Grout definition

grout
(chiefly british) Sediment; lees.
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A thin mortar used to fill cracks and crevices in masonry.
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A thin plaster for finishing walls and ceilings.
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To fill or finish with a thin mortar or plaster.
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(brit.) Sediment; dregs.
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A thin mortar used to fill chinks, as between tiles.
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A fine plaster for finishing surfaces.
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Coarse meal.
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To fill or finish with grout.
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A thin mortar used to fill the gaps between tiles and cavities in masonry.
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(now rare) Coarse meal; groats.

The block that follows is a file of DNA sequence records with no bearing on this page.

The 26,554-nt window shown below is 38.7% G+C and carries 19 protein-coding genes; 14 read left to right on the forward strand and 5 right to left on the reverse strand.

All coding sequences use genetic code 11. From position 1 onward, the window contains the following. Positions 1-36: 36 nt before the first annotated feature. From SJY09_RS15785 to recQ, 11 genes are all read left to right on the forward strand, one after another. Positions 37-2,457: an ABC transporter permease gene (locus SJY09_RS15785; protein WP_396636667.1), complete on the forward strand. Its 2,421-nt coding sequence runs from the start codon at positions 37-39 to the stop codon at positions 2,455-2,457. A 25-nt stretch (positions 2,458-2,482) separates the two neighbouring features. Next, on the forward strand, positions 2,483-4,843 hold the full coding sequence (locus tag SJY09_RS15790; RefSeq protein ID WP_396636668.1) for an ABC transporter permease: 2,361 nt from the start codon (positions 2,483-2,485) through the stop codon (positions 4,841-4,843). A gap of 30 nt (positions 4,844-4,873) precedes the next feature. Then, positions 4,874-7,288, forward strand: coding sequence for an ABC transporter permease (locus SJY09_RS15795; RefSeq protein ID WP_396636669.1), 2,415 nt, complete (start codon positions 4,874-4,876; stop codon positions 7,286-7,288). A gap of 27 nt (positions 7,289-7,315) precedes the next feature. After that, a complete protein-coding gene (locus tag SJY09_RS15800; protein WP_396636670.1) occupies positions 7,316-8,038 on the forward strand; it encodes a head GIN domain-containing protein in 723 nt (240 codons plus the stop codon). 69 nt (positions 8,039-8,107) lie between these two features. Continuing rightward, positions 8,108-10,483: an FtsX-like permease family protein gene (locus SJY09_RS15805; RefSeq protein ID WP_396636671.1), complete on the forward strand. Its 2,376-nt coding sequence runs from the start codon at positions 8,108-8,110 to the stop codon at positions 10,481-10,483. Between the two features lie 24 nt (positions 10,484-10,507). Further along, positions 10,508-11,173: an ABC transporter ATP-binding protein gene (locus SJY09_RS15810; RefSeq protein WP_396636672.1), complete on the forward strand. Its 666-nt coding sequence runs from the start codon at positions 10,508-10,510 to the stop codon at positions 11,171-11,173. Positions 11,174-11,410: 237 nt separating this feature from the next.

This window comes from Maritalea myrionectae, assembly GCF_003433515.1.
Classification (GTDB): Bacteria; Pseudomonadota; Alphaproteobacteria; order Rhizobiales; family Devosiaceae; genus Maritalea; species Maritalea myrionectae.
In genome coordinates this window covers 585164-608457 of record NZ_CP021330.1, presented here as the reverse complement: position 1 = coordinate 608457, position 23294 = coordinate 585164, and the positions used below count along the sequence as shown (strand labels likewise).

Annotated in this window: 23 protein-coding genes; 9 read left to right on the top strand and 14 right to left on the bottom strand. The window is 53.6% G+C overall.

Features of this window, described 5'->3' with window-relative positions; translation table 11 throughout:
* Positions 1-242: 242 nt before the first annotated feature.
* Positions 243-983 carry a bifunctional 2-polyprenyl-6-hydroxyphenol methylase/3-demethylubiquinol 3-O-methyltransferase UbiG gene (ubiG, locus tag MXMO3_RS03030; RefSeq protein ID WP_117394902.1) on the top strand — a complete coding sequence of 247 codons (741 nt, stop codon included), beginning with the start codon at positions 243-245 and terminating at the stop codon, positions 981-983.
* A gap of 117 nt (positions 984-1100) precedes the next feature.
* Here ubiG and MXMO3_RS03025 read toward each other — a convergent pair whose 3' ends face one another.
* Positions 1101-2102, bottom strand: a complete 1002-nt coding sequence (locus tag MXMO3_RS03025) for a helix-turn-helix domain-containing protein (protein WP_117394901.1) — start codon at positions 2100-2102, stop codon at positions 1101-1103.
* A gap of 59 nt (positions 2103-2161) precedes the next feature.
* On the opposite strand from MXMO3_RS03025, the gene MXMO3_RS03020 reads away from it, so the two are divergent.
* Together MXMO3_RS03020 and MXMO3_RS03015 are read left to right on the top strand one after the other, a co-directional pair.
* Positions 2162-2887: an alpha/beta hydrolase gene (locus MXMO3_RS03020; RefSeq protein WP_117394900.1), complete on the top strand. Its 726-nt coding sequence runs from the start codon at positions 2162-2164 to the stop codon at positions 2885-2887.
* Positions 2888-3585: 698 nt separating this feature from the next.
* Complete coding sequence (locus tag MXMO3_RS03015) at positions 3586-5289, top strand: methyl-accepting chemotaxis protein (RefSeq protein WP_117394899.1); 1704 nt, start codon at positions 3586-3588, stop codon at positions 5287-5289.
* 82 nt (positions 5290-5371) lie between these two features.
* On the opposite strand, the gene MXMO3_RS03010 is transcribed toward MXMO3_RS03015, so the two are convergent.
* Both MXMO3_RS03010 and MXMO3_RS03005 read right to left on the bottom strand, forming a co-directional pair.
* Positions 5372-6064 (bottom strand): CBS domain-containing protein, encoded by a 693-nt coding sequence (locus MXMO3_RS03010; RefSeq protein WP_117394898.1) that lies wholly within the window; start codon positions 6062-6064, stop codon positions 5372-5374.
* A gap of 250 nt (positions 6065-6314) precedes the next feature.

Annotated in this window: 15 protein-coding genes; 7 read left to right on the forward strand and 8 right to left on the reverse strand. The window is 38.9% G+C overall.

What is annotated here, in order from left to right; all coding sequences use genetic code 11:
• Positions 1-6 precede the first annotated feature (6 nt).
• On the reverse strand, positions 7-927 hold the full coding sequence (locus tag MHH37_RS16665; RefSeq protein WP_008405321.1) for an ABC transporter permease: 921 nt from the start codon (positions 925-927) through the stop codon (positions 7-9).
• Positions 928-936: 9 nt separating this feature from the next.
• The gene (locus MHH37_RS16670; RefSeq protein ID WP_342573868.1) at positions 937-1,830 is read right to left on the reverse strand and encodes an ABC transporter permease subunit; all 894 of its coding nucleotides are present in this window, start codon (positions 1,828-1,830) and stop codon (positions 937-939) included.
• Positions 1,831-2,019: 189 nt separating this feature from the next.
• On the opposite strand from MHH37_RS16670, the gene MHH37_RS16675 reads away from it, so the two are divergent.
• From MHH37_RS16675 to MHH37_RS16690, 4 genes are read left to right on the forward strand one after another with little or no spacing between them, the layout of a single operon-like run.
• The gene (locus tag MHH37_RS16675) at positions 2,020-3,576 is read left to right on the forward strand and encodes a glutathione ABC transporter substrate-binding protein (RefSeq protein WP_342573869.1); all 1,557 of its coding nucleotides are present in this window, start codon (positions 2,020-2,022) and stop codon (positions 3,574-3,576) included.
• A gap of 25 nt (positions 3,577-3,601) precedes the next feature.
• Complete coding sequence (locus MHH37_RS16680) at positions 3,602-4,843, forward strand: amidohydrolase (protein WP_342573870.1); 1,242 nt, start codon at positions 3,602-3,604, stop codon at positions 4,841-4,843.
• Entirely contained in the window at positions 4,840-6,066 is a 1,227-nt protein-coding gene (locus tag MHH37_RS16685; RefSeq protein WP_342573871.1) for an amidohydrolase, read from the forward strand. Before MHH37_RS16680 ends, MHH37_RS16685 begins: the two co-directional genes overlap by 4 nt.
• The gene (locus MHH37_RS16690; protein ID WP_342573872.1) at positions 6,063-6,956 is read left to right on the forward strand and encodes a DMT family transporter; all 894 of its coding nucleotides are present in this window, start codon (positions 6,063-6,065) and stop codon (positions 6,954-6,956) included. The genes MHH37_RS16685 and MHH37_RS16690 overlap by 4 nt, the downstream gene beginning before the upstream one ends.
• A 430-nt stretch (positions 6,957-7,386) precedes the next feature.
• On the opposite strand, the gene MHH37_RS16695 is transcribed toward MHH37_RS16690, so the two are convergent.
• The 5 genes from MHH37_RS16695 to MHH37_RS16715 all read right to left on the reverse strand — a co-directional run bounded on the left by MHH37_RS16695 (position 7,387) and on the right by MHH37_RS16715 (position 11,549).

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(now rare) (typically used in the plural) Dregs, sediment.
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To insert mortar between tiles.

I spent the whole afternoon grouting the kitchen floor.

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Origin of grout

  • Middle English grain used for making malt, mud from Old English grūt coarse meal

    From American Heritage Dictionary of the English Language, 5th Edition

  • From obsolete grewt, grut (“dirt, soul”), from Middle English grut, from Old English grūt (“dregs; coarse meal”), from Proto-Germanic *grūtą (compare Dutch gruit (“dregs”), German Grauß, Norwegian grut (“ground”)), lengthening of Proto-Germanic *grutą.

    From Wiktionary